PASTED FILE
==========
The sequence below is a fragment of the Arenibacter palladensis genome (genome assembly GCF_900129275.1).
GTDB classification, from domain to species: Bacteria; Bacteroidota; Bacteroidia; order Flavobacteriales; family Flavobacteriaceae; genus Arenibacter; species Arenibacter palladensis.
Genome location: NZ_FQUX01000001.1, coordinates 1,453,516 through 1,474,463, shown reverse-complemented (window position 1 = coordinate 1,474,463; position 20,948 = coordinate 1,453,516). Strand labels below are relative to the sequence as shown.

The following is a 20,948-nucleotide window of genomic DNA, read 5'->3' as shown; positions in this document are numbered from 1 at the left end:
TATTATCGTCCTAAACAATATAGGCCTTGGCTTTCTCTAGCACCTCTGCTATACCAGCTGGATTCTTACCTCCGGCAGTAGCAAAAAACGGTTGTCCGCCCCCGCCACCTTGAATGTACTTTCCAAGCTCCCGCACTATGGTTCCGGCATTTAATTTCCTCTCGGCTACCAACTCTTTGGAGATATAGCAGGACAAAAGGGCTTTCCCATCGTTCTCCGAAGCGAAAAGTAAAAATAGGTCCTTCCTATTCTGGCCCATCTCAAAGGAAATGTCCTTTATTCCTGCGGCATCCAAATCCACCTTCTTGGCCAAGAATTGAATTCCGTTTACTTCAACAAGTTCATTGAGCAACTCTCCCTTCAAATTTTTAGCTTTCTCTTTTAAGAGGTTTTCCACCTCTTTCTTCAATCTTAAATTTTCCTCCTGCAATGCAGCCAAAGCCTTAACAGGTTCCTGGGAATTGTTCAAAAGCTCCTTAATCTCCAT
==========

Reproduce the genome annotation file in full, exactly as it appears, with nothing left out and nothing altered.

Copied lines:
The sequence below is a fragment of the Arenibacter palladensis genome (genome assembly GCF_900129275.1).
GTDB classification, from domain to species: Bacteria; Bacteroidota; Bacteroidia; order Flavobacteriales; family Flavobacteriaceae; genus Arenibacter; species Arenibacter palladensis.
Genome location: NZ_FQUX01000001.1, coordinates 1,453,516 through 1,474,463, shown reverse-complemented (window position 1 = coordinate 1,474,463; position 20,948 = coordinate 1,453,516). Strand labels below are relative to the sequence as shown.

The following is a 20,948-nucleotide window of genomic DNA, read 5'->3' as shown; positions in this document are numbered from 1 at the left end:
TATTATCGTCCTAAACAATATAGGCCTTGGCTTTCTCTAGCACCTCTGCTATACCAGCTGGATTCTTACCTCCGGCAGTAGCAAAAAACGGTTGTCCGCCCCCGCCACCTTGAATGTACTTTCCAAGCTCCCGCACTATGGTTCCGGCATTTAATTTCCTCTCGGCTACCAACTCTTTGGAGATATAGCAGGACAAAAGGGCTTTCCCATCGTTCTCCGAAGCGAAAAGTAAAAATAGGTCCTTCCTATTCTGGCCCATCTCAAAGGAAATGTCCTTTATTCCTGCGGCATCCAAATCCACCTTCTTGGCCAAGAATTGAATTCCGTTTACTTCAACAAGTTCATTGAGCAACTCTCCCTTCAAATTTTTAGCTTTCTCTTTTAAGAGGTTTTCCACCTCTTTCTTCAATCTTAAATTTTCCTCCTGCAATGCAGCCAAAGCCTTAACAGGTTCCTGGGAATTGTTCAAAAGCTCCTTAATCTCCAT